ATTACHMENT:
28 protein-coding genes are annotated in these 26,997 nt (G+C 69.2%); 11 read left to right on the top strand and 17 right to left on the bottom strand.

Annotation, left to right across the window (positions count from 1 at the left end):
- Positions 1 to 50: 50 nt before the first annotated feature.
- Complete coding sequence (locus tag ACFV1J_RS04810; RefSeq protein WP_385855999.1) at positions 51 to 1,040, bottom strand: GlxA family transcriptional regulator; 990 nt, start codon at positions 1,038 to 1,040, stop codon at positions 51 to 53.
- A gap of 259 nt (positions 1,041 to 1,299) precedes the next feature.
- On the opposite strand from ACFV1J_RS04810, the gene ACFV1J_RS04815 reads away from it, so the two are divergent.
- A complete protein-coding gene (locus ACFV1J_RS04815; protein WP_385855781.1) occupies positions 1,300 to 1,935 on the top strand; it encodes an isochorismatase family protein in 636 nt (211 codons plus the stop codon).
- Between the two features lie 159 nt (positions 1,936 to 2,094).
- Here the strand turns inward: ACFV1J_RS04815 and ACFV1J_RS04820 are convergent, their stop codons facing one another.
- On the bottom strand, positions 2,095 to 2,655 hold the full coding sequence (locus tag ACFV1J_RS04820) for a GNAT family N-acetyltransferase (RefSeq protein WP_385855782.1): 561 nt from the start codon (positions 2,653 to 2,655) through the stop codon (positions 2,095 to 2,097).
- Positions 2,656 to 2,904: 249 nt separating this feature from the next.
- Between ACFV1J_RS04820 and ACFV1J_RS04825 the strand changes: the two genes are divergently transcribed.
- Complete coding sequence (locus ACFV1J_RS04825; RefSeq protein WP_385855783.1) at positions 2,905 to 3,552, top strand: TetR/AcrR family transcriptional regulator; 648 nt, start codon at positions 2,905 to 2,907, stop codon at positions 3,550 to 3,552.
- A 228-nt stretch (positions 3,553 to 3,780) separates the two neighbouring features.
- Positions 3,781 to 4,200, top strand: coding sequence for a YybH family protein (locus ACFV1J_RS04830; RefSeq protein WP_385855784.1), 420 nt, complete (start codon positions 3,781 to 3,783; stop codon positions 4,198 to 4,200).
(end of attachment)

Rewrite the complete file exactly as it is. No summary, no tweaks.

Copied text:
28 protein-coding genes are annotated in these 26,997 nt (G+C 69.2%); 11 read left to right on the top strand and 17 right to left on the bottom strand.

Annotation, left to right across the window (positions count from 1 at the left end):
- Positions 1 to 50: 50 nt before the first annotated feature.
- Complete coding sequence (locus tag ACFV1J_RS04810; RefSeq protein WP_385855999.1) at positions 51 to 1,040, bottom strand: GlxA family transcriptional regulator; 990 nt, start codon at positions 1,038 to 1,040, stop codon at positions 51 to 53.
- A gap of 259 nt (positions 1,041 to 1,299) precedes the next feature.
- On the opposite strand from ACFV1J_RS04810, the gene ACFV1J_RS04815 reads away from it, so the two are divergent.
- A complete protein-coding gene (locus ACFV1J_RS04815; protein WP_385855781.1) occupies positions 1,300 to 1,935 on the top strand; it encodes an isochorismatase family protein in 636 nt (211 codons plus the stop codon).
- Between the two features lie 159 nt (positions 1,936 to 2,094).
- Here the strand turns inward: ACFV1J_RS04815 and ACFV1J_RS04820 are convergent, their stop codons facing one another.
- On the bottom strand, positions 2,095 to 2,655 hold the full coding sequence (locus tag ACFV1J_RS04820) for a GNAT family N-acetyltransferase (RefSeq protein WP_385855782.1): 561 nt from the start codon (positions 2,653 to 2,655) through the stop codon (positions 2,095 to 2,097).
- Positions 2,656 to 2,904: 249 nt separating this feature from the next.
- Between ACFV1J_RS04820 and ACFV1J_RS04825 the strand changes: the two genes are divergently transcribed.
- Complete coding sequence (locus ACFV1J_RS04825; RefSeq protein WP_385855783.1) at positions 2,905 to 3,552, top strand: TetR/AcrR family transcriptional regulator; 648 nt, start codon at positions 2,905 to 2,907, stop codon at positions 3,550 to 3,552.
- A 228-nt stretch (positions 3,553 to 3,780) separates the two neighbouring features.
- Positions 3,781 to 4,200, top strand: coding sequence for a YybH family protein (locus ACFV1J_RS04830; RefSeq protein WP_385855784.1), 420 nt, complete (start codon positions 3,781 to 3,783; stop codon positions 4,198 to 4,200).